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Lauren Marie
Lauren Marie

Club Seventeen Regina

After years of poverty and the demands of child-rearing (at one time the household included eight children, five of them Florence's cousins), Eleanor Miller removed her sixteen-year-old daughter from school and kept her at home to dust, sew, cook, and attend the occasional tea party or dance for diversion. The strong-minded Florence had other ideas, and in 1871, at the age of seventeen, she persuaded her parents to allow her to join Sophia Jex-Blake's campaign to open Britain's medical schools to women and to seek matriculation at the University of Edinburgh.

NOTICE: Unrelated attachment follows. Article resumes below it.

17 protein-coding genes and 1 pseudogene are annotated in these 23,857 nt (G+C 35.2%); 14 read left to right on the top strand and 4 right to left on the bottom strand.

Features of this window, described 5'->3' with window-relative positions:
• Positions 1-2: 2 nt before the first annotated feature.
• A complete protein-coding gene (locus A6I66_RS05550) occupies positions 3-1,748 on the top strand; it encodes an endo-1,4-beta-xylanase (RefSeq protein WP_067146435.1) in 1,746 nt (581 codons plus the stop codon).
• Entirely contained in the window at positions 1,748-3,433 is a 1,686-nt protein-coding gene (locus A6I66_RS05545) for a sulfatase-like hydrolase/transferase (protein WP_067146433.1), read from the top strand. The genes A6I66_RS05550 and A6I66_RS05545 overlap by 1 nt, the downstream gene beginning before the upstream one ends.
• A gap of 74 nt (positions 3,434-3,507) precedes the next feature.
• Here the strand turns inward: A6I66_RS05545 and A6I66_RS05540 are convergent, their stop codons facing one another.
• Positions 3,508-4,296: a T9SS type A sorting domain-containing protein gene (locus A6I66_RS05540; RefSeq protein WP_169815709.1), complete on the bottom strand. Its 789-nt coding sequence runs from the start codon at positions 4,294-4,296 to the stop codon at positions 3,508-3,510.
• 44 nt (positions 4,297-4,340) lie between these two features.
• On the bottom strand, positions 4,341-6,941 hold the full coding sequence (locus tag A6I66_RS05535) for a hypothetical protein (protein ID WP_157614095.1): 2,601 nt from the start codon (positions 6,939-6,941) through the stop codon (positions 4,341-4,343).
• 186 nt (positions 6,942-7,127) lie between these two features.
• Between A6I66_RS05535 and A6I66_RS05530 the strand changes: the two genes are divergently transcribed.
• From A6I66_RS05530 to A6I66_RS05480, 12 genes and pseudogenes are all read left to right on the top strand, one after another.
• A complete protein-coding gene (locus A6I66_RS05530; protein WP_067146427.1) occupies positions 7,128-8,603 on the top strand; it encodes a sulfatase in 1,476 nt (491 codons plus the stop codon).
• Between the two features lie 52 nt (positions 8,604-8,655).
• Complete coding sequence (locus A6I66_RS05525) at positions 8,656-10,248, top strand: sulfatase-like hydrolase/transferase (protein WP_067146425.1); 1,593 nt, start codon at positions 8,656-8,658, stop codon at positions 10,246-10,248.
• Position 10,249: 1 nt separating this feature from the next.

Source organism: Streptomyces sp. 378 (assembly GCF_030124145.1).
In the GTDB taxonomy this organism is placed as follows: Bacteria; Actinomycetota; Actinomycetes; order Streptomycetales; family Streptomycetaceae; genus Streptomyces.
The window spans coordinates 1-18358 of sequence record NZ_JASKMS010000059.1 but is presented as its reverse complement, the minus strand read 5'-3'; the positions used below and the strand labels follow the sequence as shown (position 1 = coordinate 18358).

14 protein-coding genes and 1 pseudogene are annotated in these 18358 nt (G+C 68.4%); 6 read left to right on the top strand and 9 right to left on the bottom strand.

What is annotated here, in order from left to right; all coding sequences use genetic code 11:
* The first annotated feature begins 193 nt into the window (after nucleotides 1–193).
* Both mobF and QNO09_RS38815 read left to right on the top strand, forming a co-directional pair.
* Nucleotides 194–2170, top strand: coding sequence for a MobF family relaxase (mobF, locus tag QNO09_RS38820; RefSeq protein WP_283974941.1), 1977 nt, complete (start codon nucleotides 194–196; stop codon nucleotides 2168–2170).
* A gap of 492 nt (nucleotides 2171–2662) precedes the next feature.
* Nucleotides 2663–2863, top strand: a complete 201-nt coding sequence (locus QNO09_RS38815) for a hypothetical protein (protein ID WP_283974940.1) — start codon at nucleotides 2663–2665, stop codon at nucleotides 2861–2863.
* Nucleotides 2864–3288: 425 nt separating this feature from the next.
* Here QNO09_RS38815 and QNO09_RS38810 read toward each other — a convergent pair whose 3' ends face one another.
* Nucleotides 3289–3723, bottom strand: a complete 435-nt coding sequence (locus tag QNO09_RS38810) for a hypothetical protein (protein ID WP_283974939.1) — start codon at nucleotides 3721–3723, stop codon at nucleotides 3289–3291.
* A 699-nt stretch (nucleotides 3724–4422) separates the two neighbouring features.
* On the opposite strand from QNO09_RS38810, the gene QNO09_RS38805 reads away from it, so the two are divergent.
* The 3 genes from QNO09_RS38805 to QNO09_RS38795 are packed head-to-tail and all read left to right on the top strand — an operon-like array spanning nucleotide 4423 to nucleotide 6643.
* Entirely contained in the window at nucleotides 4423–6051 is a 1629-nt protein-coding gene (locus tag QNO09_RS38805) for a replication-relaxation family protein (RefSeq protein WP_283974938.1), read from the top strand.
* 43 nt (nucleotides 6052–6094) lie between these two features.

club seventeen regina

Fenwick Miller moved to Edinburgh to prepare for her entrance exams, a number of which she passed "with distinction." But Edinburgh's powerful professors refused to allow women into their classes, blocking Jex-Blake's progress and sending Fenwick Miller back to London. There, undaunted, Fenwick Miller studied medicine at the Ladies' Medical College, completed a clinical practice in midwifery, and, at the age of twenty, set herself up in private practice, going out to visit patients from a bedroom in her mother's home. Two years later, at the age of twenty-two, a radical men's working club invited Fenwick Miller to stand for election to the London School Board--a body responsible for the education of nearly half a million children. Fenwick Miller agreed and was elected to that post, which she held for nine years. 041b061a72


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